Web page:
12,000 Years BCE:
Archeologists discover fossils and remains of domesticated dogs in Europe, Asia, and the Americas, specifically located at Mesolithic sites.
10,000 Years BCE:
A collection of canine bones that are small in size are found in the Middle East. The fossilized remains of a puppy are discovered, purposefully and carefully buried with a human being’s remains in a Natufian burial site, located in the Jordan valley of Israel, indicating that humans and domesticated dogs were becoming close companions, enough so that humans were buried along-side their domesticated dogs.
This finding also indicates that by this time in history, domesticated dogs were loved and respected enough to be given proper burials.
8,000 Years BCE:
The first dog remains to show dramatic signs of the physical changes that took place to differentiate domestic dogs from that of their wolf ancestors are discovered in a cave in Iraq, in which dog bones of a dog that had been specifically bred to have much smaller jaw bones and smaller teeth than wolves, was found.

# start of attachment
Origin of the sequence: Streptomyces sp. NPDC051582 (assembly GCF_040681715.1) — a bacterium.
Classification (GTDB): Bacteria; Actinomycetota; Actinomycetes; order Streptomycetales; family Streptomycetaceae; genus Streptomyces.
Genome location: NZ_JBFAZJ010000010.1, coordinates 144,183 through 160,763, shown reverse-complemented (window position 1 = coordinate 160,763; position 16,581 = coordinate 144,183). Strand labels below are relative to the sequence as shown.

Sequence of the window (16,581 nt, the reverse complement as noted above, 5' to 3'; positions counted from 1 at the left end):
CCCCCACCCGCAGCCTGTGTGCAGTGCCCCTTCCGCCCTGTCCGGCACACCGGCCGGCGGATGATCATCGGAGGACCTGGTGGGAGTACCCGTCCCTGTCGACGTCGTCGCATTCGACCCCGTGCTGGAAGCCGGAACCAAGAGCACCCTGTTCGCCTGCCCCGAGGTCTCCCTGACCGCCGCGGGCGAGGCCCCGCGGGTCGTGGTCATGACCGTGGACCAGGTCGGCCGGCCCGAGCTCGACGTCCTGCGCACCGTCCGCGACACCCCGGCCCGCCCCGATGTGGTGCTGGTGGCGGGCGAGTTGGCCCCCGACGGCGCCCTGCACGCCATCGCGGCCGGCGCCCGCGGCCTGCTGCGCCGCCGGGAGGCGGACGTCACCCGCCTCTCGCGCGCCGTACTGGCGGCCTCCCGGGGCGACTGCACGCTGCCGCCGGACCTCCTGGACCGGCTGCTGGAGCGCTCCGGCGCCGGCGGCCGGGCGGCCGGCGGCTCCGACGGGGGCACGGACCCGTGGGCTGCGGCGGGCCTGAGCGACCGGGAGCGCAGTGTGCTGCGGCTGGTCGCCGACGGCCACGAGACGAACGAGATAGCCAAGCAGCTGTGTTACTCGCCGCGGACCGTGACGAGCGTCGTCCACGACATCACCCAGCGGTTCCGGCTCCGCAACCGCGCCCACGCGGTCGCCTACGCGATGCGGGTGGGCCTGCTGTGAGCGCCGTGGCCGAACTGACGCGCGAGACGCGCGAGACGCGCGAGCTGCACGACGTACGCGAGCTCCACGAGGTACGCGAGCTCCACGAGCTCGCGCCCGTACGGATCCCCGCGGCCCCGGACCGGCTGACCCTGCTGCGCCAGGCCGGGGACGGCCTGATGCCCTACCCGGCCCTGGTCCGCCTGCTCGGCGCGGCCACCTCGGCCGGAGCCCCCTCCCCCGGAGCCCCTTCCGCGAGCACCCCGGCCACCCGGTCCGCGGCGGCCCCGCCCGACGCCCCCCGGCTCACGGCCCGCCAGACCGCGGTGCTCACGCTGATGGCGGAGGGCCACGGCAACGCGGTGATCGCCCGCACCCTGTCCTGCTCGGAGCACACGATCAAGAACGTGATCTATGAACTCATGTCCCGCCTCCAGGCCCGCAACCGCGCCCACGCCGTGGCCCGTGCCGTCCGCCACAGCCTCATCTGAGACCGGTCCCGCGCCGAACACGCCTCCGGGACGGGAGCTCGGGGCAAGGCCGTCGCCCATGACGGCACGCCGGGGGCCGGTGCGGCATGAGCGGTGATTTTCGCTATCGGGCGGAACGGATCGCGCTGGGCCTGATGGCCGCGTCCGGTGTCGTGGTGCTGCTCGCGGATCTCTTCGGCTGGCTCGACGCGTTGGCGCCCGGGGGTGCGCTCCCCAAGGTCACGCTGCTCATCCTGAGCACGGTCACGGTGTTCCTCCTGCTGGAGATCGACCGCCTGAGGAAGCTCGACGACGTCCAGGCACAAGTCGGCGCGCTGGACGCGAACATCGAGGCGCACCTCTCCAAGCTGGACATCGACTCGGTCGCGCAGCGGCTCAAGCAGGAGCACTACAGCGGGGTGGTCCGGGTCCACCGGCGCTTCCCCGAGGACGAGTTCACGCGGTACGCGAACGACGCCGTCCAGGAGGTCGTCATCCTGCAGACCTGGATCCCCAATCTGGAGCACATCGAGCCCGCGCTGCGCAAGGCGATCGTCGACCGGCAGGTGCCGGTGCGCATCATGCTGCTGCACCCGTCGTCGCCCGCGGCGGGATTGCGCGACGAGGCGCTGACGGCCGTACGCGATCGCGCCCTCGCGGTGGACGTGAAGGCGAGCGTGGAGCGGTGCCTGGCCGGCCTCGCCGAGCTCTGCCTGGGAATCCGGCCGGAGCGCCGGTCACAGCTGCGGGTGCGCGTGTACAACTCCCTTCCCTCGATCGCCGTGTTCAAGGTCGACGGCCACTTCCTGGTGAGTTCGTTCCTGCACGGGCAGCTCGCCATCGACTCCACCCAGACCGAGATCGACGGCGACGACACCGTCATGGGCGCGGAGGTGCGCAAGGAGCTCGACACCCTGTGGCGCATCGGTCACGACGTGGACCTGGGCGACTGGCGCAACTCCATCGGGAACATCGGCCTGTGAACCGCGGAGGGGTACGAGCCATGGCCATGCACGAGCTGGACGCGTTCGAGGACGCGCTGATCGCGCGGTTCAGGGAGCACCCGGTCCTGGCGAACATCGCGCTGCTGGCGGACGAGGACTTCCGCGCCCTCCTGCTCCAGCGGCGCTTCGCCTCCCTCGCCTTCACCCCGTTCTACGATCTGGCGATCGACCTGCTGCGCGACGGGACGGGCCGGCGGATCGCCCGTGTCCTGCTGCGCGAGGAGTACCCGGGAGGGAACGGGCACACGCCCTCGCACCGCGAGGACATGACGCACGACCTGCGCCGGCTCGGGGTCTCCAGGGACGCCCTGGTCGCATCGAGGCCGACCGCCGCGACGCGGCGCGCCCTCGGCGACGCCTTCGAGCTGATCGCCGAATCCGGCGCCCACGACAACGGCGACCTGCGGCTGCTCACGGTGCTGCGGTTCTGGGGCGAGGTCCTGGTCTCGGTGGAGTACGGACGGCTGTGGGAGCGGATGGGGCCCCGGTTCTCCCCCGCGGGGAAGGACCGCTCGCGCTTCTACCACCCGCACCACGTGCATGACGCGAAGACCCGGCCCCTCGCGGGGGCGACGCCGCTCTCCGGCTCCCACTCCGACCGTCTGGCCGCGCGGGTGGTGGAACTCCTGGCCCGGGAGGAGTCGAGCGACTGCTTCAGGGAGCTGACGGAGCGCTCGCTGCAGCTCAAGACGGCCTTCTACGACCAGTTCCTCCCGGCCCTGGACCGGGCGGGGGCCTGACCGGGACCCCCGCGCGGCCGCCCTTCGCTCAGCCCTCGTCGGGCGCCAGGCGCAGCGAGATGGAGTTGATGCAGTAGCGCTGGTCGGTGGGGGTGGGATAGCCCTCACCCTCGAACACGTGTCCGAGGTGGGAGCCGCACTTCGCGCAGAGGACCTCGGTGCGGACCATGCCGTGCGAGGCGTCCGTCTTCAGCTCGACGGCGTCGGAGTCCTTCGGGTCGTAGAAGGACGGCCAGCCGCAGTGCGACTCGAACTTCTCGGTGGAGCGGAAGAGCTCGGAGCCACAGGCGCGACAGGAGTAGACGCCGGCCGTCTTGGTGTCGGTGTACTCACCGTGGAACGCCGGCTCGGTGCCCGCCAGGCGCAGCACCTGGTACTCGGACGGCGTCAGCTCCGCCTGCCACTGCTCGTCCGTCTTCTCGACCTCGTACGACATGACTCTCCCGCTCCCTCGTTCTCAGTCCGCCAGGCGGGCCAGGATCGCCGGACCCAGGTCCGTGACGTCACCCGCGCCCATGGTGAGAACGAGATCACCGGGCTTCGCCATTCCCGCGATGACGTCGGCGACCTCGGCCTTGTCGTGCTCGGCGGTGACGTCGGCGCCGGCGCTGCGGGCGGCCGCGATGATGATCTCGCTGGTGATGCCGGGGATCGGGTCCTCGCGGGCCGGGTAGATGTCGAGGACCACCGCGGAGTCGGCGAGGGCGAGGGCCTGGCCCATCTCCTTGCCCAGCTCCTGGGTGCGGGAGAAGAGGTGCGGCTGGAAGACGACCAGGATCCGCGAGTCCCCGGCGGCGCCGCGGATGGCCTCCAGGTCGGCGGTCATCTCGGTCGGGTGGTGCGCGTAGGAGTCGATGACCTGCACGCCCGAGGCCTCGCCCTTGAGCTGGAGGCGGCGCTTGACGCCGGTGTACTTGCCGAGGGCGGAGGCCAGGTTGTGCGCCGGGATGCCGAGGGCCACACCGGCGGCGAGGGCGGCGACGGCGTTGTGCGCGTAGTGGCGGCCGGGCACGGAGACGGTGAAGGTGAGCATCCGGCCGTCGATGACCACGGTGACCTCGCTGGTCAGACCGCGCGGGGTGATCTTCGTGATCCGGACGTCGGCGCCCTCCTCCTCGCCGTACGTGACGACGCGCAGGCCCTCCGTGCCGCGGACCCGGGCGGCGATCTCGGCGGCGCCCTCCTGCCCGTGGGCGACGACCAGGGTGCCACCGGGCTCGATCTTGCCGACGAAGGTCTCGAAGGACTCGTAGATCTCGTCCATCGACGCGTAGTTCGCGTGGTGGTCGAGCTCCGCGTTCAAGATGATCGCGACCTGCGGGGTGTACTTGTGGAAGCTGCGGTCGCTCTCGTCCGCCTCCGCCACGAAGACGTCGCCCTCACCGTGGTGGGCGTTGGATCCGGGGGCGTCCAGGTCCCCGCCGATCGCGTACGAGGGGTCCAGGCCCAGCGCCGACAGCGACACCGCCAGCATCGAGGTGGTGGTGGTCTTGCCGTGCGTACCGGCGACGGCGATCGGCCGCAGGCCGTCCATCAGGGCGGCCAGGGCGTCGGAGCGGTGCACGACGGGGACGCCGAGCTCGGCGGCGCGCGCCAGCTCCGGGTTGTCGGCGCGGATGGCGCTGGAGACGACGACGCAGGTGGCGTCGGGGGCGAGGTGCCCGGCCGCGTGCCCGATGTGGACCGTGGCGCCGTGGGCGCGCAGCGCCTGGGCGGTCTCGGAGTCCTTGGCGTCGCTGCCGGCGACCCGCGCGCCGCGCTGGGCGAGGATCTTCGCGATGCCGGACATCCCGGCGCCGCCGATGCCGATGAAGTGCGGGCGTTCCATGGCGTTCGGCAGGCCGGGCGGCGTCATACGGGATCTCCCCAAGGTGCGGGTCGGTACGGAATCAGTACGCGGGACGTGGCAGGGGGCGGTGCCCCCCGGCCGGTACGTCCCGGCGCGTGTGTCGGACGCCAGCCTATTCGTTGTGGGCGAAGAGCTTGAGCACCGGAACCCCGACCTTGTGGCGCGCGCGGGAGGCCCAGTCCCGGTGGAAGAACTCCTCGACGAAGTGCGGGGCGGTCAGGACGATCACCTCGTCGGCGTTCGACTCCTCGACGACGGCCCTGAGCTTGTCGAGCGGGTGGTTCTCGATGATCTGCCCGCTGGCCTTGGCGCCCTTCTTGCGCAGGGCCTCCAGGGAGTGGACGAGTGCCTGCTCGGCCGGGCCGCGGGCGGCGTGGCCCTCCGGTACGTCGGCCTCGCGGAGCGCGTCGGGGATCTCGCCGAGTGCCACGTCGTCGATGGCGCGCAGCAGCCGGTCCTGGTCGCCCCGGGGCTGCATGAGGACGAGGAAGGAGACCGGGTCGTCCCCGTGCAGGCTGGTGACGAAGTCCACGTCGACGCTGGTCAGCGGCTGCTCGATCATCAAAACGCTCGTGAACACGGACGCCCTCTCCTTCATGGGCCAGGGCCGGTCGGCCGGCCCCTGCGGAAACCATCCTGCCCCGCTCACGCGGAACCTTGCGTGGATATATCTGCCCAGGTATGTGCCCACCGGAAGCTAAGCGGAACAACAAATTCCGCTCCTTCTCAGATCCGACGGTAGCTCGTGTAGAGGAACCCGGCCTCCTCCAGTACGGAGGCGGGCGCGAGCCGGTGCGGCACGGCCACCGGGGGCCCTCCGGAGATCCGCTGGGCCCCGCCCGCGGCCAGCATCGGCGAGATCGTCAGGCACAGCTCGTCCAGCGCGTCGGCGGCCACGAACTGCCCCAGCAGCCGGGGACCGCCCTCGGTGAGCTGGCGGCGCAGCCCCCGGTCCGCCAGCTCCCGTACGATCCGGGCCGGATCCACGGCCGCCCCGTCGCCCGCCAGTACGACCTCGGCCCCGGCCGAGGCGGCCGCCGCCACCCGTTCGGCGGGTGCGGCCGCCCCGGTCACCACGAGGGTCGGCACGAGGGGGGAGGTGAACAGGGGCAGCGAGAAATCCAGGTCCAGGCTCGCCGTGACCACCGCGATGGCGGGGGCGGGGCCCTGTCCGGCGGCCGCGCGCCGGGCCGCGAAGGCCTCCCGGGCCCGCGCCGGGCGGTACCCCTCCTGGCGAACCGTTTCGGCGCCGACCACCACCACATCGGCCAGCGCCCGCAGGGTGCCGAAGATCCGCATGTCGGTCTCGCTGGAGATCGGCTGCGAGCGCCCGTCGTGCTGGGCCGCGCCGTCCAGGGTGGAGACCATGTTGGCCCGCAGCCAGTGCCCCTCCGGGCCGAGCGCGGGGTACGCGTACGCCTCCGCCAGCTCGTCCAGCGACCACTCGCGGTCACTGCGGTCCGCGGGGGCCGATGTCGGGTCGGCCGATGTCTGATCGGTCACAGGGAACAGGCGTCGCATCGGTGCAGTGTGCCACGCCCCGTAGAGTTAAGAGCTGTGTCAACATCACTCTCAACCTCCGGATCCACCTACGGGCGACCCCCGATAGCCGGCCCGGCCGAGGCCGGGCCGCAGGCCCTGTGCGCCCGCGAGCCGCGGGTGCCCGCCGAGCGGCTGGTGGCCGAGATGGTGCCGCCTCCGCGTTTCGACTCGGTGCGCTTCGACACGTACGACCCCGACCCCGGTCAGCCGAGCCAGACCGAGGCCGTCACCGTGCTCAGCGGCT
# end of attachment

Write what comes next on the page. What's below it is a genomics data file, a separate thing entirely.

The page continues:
5,900 Years BCE:
Domestication of dogs in China began.
3,000 Years BCE:
The first ancestors of today’s domesticated dog species of bloodhound, foxhound, and dash hound first appeared, but would not be fully established as the breeds that they are today before the 1800's.
2,000 Years BCE:
Most breeds of this time period’s domesticated dogs were related to today’s basenji, saluki, greyhound, mastiff, and dachshund dog breeds, and were still considered to be subservient to humans and were treated as such, mainly being used as hunters or watch dogs rather than kept as precious and pampered pets.